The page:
Well, seeing that she lived in Africa between 1915 and 1931 (Out of Africa was published in 1937), it is of course to be expected that her views are reflecting the mores of a less enlightened time, which is somewhat ironic as she fills the book with literary and philosophical references in an attempt to show off her worldliness and pretends to present herself as an enlightened, witty and intellectual woman. This in particular made me want to smack her with a copy Markham's West with the Night. Markham may have had her shortcomings but she did not need to fuel her self-confidence by patronising anyone, least her African neighbours.

 

As much as Dinesen's racism may have been a reflection of her time, it became clear when reading the first story in Shadows on the Grass, that Dinesen's believe of superiority must have been ingrained in her more deeply than just as an expression of a sentiment that was popular within her social circles.

 

Shadows on the Grass was published in 1960. So, at that time Dinesen had not only returned to Europe, but had also widely travelled, was at home in the artistic and literary circles of Europe and the US, and as any enlightened intellectual of the time would have been exposed to current affairs of the world such as the beginning of the civil rights movement in the US, the demise of the colonial systems as a result of the moral issues raised with supremacist theories after WWII, etc. Yet, the first story in Shadows on the Grass contains the same racist bullshit as Out of Africa including the following:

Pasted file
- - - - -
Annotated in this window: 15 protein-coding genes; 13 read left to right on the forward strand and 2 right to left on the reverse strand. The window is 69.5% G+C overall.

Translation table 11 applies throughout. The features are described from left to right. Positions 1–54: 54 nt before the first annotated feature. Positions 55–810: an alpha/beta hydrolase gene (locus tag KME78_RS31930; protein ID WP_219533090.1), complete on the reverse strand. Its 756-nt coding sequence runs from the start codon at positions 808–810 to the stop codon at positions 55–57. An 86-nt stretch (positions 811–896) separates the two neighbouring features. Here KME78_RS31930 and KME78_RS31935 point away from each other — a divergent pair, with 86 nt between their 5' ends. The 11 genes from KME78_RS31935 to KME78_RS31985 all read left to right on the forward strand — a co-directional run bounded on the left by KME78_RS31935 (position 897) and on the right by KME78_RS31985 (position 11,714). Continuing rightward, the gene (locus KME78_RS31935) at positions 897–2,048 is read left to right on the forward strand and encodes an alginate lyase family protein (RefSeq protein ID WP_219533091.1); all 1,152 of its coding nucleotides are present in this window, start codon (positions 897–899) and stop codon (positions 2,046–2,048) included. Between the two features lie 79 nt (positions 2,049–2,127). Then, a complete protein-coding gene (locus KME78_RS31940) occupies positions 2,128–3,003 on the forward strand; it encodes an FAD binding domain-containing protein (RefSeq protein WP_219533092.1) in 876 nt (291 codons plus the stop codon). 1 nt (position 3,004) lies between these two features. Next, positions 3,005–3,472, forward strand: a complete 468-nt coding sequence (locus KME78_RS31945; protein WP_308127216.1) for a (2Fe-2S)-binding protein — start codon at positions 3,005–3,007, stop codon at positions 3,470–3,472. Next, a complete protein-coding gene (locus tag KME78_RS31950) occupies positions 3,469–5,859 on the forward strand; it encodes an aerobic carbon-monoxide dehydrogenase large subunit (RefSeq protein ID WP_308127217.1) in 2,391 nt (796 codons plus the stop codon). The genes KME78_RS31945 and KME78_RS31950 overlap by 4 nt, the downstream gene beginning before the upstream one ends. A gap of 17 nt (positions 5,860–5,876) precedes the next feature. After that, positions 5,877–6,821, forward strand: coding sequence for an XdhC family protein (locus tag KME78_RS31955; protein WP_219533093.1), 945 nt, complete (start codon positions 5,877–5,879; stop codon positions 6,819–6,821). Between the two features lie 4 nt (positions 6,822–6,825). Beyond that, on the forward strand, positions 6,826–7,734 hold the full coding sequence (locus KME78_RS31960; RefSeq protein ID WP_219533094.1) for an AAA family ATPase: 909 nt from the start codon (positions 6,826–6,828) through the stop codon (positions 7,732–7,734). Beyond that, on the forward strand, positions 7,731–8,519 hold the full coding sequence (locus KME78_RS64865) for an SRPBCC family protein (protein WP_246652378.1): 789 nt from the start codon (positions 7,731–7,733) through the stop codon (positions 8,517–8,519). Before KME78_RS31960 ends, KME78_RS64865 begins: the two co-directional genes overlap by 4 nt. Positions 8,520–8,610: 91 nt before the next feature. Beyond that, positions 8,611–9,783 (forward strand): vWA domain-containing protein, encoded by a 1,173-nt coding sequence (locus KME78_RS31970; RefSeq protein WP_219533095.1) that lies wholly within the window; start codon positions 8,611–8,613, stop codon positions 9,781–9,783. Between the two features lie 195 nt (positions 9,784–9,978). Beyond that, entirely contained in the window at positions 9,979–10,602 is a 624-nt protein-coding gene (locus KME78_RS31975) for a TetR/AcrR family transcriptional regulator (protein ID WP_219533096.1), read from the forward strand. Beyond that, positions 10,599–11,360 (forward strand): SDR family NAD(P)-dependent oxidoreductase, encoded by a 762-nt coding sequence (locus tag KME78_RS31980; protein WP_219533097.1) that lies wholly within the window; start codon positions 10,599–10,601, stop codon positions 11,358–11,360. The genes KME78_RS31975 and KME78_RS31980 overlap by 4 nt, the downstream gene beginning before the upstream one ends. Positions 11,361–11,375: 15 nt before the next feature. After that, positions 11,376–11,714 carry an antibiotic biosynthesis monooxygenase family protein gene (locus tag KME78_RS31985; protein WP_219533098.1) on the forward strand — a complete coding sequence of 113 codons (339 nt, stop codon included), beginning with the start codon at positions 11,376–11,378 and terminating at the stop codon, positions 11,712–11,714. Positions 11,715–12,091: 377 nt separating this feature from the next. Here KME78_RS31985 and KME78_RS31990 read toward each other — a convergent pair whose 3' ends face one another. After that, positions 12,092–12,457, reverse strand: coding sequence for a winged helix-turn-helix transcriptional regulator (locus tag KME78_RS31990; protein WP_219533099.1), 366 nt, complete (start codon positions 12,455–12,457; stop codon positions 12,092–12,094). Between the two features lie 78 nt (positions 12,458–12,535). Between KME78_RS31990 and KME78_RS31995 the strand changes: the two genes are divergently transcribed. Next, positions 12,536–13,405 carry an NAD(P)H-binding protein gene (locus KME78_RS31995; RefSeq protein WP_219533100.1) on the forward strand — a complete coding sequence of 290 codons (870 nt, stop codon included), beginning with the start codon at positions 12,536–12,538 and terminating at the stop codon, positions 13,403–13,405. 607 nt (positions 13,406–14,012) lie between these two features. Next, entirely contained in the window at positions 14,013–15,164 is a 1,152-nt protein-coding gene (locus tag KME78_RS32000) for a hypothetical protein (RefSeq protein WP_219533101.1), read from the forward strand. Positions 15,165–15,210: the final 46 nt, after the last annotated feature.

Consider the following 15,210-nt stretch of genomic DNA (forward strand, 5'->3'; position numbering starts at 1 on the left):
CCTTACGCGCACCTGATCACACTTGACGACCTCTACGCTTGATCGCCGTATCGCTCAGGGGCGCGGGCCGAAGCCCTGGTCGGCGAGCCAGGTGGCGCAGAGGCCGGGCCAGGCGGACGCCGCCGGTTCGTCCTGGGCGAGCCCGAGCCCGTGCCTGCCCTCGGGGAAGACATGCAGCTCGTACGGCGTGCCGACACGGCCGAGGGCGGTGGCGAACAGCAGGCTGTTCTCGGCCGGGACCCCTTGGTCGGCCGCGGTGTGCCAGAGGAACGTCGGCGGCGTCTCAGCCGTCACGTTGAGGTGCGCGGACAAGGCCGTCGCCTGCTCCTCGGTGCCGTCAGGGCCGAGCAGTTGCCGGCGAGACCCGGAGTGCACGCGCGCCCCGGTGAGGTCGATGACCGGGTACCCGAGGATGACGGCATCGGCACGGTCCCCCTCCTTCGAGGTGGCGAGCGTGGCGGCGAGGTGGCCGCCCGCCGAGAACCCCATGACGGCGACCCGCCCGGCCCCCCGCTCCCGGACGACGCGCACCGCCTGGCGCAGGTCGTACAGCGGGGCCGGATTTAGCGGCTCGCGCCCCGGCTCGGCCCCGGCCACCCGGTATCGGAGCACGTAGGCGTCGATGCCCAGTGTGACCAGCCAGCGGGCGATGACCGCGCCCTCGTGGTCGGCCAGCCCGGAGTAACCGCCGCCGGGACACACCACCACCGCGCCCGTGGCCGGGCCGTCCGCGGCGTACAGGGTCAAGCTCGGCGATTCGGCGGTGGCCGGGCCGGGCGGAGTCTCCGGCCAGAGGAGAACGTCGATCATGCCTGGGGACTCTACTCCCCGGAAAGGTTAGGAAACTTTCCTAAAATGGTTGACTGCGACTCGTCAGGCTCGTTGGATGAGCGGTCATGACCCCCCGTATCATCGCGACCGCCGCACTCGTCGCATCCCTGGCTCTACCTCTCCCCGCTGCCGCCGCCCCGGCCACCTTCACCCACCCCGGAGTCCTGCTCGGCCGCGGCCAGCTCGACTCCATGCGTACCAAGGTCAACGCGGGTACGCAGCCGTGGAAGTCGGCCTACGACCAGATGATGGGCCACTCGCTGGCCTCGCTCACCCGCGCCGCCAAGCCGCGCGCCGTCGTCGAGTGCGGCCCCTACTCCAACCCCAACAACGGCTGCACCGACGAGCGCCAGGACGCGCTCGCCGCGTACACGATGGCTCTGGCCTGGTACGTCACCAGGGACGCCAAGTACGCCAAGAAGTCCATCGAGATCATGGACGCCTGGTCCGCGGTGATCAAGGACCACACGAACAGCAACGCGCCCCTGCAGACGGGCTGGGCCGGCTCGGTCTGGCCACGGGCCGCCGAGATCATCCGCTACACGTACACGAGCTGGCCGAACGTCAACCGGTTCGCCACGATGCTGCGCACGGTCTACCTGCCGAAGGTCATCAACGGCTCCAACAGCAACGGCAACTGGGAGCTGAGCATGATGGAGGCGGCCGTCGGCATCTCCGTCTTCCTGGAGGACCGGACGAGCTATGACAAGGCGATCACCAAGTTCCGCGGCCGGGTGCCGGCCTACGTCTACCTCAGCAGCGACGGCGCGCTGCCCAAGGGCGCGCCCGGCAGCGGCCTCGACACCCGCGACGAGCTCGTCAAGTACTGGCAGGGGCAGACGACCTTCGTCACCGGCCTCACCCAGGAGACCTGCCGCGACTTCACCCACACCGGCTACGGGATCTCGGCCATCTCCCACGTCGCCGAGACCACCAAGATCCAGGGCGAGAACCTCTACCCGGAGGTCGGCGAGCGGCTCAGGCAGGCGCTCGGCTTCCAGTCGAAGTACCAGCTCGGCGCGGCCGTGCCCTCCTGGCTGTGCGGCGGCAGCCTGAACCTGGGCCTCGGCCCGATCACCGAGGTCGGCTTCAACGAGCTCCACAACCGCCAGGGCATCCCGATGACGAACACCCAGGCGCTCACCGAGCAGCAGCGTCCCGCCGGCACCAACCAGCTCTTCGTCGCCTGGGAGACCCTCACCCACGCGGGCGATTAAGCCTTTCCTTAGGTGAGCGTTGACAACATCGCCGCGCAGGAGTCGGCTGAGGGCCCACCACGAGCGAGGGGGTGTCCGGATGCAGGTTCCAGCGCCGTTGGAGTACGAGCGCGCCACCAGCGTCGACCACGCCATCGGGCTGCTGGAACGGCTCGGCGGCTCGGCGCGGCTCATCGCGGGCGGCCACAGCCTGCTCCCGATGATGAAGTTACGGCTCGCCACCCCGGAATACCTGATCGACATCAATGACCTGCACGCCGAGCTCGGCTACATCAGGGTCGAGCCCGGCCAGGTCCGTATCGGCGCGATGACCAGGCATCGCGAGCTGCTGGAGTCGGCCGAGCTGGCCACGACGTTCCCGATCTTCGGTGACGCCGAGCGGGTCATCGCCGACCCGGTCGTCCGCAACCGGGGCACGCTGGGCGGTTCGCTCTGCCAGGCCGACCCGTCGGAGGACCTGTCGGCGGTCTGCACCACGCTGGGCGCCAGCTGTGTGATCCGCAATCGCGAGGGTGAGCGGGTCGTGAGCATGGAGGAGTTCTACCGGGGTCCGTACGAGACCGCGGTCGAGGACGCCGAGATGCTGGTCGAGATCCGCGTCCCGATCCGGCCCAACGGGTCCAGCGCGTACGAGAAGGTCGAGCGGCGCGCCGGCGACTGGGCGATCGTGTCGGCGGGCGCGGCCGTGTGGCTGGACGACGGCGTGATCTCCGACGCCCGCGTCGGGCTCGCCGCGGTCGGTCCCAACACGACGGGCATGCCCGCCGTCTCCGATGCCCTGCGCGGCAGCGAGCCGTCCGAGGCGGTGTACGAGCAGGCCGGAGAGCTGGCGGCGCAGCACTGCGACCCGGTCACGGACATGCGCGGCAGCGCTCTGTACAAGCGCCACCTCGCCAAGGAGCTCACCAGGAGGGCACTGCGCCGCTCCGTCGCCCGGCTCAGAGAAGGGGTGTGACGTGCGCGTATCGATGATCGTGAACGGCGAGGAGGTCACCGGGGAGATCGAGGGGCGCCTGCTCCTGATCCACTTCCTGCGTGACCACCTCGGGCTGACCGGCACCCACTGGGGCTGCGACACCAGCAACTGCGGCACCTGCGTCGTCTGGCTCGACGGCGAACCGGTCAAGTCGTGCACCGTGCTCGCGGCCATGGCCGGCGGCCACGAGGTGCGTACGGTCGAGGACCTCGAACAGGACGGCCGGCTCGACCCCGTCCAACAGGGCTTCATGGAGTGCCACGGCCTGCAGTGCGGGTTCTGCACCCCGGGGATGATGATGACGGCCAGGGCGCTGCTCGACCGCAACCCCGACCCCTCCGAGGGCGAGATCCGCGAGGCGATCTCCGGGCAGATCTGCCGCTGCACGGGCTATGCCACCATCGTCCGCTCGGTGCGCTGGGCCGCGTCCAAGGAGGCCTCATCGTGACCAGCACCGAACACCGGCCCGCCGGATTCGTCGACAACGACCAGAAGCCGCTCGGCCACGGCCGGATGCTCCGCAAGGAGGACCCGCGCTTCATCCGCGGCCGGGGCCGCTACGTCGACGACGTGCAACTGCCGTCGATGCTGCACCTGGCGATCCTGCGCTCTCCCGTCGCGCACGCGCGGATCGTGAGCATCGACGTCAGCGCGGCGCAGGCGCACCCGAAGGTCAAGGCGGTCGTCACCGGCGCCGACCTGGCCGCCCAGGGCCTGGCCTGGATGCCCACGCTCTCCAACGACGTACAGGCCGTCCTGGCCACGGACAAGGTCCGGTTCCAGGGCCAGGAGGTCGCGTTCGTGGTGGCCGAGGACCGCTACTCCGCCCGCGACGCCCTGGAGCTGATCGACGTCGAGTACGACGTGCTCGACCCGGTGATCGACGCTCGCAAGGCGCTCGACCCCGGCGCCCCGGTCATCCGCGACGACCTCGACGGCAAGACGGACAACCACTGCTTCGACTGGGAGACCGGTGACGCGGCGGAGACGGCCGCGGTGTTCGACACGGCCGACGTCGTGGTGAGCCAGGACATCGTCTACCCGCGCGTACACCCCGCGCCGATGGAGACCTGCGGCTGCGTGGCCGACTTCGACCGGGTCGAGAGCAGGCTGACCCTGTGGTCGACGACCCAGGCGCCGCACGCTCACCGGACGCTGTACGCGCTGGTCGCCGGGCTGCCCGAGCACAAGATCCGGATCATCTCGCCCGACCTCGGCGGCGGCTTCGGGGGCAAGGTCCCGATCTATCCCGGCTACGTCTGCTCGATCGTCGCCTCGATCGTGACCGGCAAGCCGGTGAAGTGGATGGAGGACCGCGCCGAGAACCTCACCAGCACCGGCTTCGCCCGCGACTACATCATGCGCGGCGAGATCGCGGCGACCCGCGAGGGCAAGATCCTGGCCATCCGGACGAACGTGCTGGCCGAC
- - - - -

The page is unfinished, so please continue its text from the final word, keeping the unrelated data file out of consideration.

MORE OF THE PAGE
"The dark nations of Africa, strikingly precocious as young children, seemed to come to a standstill in their mental growth at different ages. The Kikuyu, Kawirondo and Wakamba, the people who worked for me at the farm, in early childhood were far ahead of the white children of the same age, but they stopped quite suddenly at a stage corresponding to that of a European child of nine."

 

She even goes on to say that she found some pseudo-scientific theory to support her musings on the qualities of different races. Of course, this only takes up one paragraph in the book and she does not present any arguments that may contradict her opinions.

 

How is this supportable by the justification that she was a writer of her time? Had she been "of her time" I would have expected her to move on, but no.

 

What the book also told me about Dinesen is that she had more appreciation and compassion for animals than for human beings. She was against killing animals for sport - except lions (lions were fair game, apparently), which was quite unusual for a member of the society she lived in, and also considering that the love of her life, Denys Finch-Hatton, organised safaris for wealthy big game hunters.  And yet, when confronted with the victim of a shooting accident, a child who had been shot accidentally, all she can say is the following: